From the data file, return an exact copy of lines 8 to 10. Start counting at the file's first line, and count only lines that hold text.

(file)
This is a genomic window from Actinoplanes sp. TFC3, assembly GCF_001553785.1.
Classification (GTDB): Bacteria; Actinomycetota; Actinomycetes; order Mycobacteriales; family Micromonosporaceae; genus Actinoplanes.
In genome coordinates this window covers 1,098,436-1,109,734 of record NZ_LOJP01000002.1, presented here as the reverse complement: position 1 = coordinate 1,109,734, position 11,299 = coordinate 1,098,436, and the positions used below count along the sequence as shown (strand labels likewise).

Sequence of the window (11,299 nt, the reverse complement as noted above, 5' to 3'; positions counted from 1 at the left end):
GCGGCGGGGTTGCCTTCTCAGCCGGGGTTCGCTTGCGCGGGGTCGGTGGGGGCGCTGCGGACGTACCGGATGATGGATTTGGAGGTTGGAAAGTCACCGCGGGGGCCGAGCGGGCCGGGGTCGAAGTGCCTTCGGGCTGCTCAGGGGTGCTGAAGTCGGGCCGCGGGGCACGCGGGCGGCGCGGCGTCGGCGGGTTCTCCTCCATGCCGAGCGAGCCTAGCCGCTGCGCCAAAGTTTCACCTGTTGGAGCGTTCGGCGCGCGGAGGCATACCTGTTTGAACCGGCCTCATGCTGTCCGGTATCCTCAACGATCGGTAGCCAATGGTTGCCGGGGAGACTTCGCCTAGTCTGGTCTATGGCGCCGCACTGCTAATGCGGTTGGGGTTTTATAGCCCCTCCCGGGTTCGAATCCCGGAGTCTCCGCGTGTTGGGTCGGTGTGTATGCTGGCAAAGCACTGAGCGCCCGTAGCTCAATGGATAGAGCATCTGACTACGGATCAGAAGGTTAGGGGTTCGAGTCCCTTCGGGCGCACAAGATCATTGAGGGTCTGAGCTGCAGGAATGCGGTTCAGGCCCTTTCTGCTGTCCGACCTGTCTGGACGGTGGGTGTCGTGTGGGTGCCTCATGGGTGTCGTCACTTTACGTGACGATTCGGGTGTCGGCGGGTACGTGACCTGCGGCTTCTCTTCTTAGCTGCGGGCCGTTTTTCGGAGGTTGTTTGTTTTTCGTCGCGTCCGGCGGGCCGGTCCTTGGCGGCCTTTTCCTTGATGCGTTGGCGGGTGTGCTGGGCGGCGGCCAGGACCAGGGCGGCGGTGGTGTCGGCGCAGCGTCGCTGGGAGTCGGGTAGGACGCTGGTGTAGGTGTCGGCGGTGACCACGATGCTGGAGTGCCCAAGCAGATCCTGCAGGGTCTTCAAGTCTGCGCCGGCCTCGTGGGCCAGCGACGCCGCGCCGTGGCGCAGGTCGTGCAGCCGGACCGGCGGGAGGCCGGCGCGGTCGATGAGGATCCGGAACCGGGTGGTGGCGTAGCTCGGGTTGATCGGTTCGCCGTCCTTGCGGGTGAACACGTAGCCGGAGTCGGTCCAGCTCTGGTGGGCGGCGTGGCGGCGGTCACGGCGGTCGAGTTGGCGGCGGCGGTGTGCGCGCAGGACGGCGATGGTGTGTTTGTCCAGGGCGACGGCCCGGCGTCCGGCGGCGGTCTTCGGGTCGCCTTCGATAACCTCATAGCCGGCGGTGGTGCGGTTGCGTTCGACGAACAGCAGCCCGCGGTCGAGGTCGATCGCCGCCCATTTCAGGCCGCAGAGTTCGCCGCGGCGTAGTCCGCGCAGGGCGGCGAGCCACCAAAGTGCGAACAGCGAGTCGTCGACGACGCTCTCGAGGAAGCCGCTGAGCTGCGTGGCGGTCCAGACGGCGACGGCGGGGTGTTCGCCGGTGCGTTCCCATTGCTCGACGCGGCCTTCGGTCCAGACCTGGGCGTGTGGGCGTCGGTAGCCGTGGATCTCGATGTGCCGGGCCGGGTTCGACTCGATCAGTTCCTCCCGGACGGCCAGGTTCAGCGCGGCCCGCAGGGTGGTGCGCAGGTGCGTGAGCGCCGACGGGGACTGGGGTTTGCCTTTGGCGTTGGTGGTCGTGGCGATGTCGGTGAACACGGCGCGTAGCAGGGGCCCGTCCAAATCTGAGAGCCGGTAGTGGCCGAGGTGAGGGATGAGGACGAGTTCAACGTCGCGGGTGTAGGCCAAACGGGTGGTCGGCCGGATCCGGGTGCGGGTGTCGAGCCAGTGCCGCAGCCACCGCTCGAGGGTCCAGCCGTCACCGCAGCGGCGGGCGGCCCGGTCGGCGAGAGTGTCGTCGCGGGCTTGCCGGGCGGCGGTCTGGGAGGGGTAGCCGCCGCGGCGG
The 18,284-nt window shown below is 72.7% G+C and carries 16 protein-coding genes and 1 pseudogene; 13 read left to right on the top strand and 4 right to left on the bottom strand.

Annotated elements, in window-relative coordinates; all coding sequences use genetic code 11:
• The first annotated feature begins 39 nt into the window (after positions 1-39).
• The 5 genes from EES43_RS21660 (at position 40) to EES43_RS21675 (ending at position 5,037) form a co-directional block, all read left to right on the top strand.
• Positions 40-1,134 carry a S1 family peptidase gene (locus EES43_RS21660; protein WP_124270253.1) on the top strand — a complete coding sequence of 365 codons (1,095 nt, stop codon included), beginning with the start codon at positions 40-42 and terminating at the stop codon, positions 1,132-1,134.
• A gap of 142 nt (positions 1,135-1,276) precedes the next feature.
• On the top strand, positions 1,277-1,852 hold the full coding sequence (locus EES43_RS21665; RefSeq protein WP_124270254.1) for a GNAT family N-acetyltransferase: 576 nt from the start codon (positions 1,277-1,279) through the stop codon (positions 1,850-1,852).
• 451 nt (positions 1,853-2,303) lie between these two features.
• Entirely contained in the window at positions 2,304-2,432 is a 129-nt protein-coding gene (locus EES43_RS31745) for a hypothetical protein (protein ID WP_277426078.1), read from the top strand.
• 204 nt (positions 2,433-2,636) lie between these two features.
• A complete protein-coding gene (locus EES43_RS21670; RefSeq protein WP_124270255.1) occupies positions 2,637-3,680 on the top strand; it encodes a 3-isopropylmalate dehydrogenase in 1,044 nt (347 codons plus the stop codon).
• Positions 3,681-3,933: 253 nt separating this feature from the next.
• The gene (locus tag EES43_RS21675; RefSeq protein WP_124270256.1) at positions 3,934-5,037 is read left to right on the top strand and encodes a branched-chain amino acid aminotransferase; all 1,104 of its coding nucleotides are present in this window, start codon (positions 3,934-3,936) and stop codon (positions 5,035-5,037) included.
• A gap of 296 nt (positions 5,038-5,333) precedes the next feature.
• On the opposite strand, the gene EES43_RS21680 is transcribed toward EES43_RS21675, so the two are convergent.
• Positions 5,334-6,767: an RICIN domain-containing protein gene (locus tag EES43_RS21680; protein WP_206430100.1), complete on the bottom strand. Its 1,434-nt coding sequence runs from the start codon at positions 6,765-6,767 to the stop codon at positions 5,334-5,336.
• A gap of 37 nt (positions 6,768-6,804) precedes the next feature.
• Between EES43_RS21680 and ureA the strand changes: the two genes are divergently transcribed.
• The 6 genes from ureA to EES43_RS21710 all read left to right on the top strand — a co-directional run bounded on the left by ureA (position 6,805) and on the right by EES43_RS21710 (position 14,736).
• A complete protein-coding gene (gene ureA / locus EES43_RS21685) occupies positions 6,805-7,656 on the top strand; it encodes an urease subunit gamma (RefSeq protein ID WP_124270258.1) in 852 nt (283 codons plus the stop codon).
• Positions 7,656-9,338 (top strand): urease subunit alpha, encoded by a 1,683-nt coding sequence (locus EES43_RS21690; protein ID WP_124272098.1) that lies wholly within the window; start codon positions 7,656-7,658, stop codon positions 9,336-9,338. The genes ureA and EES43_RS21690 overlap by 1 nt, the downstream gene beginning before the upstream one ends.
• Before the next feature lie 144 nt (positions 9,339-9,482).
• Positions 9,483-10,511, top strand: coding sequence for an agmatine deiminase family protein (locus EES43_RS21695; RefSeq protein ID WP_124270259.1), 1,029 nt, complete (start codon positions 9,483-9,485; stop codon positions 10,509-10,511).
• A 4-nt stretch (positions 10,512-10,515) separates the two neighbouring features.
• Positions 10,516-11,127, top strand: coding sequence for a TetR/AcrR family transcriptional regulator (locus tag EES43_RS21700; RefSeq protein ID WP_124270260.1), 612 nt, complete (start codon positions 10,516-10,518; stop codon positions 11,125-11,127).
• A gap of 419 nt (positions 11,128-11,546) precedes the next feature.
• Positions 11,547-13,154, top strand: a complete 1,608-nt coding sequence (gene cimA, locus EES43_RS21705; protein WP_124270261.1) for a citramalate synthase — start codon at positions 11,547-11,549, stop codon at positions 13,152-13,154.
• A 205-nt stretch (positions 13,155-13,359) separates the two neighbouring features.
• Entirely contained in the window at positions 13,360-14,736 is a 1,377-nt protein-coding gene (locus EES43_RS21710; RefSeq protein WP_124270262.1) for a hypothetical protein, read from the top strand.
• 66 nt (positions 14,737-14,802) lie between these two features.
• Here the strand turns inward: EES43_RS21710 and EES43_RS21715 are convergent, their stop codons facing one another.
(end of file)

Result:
• The first annotated feature begins 39 nt into the window (after positions 1-39).
• The 5 genes from EES43_RS21660 (at position 40) to EES43_RS21675 (ending at position 5,037) form a co-directional block, all read left to right on the top strand.
• Positions 40-1,134 carry a S1 family peptidase gene (locus EES43_RS21660; protein WP_124270253.1) on the top strand — a complete coding sequence of 365 codons (1,095 nt, stop codon included), beginning with the start codon at positions 40-42 and terminating at the stop codon, positions 1,132-1,134.